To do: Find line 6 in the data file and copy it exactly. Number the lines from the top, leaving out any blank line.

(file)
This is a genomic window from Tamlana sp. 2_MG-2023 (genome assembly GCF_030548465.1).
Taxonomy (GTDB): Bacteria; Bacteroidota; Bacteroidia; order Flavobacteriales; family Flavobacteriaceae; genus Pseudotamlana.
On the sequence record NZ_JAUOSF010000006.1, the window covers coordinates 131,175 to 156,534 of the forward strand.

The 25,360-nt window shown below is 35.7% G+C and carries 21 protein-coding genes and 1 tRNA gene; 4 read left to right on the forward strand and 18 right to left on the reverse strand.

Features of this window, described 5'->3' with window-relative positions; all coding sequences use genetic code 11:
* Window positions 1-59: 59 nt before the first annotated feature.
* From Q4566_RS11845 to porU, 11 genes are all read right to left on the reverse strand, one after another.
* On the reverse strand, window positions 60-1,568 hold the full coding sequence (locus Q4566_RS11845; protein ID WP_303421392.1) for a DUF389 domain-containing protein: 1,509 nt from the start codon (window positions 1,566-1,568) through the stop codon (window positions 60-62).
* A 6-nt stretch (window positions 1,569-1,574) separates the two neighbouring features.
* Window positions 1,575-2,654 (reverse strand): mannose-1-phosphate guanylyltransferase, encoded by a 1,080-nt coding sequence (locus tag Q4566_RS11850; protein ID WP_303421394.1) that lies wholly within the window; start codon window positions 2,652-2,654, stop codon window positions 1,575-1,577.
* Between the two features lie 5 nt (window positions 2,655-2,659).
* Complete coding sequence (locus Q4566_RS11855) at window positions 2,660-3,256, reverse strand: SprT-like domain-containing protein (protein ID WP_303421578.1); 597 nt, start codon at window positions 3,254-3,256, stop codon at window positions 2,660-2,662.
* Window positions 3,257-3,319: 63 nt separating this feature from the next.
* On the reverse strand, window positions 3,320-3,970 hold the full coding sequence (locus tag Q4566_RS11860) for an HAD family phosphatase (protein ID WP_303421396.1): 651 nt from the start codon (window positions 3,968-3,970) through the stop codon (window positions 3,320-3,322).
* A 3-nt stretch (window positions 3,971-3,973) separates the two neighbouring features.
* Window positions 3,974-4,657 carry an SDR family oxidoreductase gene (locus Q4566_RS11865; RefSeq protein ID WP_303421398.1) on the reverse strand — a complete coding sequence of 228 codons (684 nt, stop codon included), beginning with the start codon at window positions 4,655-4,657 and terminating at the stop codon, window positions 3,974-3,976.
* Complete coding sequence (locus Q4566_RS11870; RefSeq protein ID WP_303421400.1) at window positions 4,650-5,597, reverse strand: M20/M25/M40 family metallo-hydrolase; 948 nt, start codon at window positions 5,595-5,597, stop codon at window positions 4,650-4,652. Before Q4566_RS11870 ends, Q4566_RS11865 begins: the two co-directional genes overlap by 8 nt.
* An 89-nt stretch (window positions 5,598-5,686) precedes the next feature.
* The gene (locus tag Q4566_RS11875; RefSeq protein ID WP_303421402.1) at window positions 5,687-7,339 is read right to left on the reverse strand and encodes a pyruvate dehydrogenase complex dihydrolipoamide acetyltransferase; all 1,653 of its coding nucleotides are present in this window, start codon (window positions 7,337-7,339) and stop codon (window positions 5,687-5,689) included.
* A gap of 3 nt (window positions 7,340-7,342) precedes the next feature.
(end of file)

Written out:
* Window positions 1-59: 59 nt before the first annotated feature.